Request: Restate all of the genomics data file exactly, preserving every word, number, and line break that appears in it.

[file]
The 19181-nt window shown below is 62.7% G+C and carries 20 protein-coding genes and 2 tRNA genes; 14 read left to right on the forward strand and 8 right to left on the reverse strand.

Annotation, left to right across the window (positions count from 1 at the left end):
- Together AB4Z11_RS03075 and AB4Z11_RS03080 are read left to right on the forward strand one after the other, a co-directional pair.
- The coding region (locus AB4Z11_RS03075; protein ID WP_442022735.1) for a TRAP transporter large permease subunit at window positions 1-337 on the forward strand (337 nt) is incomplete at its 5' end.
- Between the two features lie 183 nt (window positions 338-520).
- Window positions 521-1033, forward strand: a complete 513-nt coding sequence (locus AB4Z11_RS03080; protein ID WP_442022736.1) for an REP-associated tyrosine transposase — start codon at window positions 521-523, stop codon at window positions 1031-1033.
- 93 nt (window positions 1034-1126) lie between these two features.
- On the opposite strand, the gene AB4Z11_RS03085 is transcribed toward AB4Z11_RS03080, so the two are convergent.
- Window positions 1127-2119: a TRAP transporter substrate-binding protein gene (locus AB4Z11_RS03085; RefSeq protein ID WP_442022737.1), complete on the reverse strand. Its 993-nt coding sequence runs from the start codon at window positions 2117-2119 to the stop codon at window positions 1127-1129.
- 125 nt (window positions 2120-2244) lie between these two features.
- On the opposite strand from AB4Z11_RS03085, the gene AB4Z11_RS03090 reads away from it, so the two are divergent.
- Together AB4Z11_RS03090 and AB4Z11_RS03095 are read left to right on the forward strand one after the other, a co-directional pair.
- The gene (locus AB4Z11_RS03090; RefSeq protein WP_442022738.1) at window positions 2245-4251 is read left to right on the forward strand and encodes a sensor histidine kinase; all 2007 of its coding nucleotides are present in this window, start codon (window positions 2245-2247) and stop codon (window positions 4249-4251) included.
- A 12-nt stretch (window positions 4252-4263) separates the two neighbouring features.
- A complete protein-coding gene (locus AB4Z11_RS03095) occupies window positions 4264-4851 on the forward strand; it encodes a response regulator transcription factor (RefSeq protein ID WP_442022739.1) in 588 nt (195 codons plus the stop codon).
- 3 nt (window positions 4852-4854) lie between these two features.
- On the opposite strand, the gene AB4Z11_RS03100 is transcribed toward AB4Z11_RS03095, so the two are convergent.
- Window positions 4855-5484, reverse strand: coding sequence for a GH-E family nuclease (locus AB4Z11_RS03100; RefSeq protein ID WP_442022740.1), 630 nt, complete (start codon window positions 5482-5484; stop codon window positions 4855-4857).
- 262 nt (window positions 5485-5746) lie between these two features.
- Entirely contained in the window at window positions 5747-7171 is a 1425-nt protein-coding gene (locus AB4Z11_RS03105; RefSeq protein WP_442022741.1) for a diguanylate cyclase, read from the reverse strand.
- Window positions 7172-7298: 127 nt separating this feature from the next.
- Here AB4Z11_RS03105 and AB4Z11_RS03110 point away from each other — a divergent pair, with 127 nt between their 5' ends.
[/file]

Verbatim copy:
The 19181-nt window shown below is 62.7% G+C and carries 20 protein-coding genes and 2 tRNA genes; 14 read left to right on the forward strand and 8 right to left on the reverse strand.

Annotation, left to right across the window (positions count from 1 at the left end):
- Together AB4Z11_RS03075 and AB4Z11_RS03080 are read left to right on the forward strand one after the other, a co-directional pair.
- The coding region (locus AB4Z11_RS03075; protein ID WP_442022735.1) for a TRAP transporter large permease subunit at window positions 1-337 on the forward strand (337 nt) is incomplete at its 5' end.
- Between the two features lie 183 nt (window positions 338-520).
- Window positions 521-1033, forward strand: a complete 513-nt coding sequence (locus AB4Z11_RS03080; protein ID WP_442022736.1) for an REP-associated tyrosine transposase — start codon at window positions 521-523, stop codon at window positions 1031-1033.
- 93 nt (window positions 1034-1126) lie between these two features.
- On the opposite strand, the gene AB4Z11_RS03085 is transcribed toward AB4Z11_RS03080, so the two are convergent.
- Window positions 1127-2119: a TRAP transporter substrate-binding protein gene (locus AB4Z11_RS03085; RefSeq protein ID WP_442022737.1), complete on the reverse strand. Its 993-nt coding sequence runs from the start codon at window positions 2117-2119 to the stop codon at window positions 1127-1129.
- 125 nt (window positions 2120-2244) lie between these two features.
- On the opposite strand from AB4Z11_RS03085, the gene AB4Z11_RS03090 reads away from it, so the two are divergent.
- Together AB4Z11_RS03090 and AB4Z11_RS03095 are read left to right on the forward strand one after the other, a co-directional pair.
- The gene (locus AB4Z11_RS03090; RefSeq protein WP_442022738.1) at window positions 2245-4251 is read left to right on the forward strand and encodes a sensor histidine kinase; all 2007 of its coding nucleotides are present in this window, start codon (window positions 2245-2247) and stop codon (window positions 4249-4251) included.
- A 12-nt stretch (window positions 4252-4263) separates the two neighbouring features.
- A complete protein-coding gene (locus AB4Z11_RS03095) occupies window positions 4264-4851 on the forward strand; it encodes a response regulator transcription factor (RefSeq protein ID WP_442022739.1) in 588 nt (195 codons plus the stop codon).
- 3 nt (window positions 4852-4854) lie between these two features.
- On the opposite strand, the gene AB4Z11_RS03100 is transcribed toward AB4Z11_RS03095, so the two are convergent.
- Window positions 4855-5484, reverse strand: coding sequence for a GH-E family nuclease (locus AB4Z11_RS03100; RefSeq protein ID WP_442022740.1), 630 nt, complete (start codon window positions 5482-5484; stop codon window positions 4855-4857).
- 262 nt (window positions 5485-5746) lie between these two features.
- Entirely contained in the window at window positions 5747-7171 is a 1425-nt protein-coding gene (locus AB4Z11_RS03105; RefSeq protein WP_442022741.1) for a diguanylate cyclase, read from the reverse strand.
- Window positions 7172-7298: 127 nt separating this feature from the next.
- Here AB4Z11_RS03105 and AB4Z11_RS03110 point away from each other — a divergent pair, with 127 nt between their 5' ends.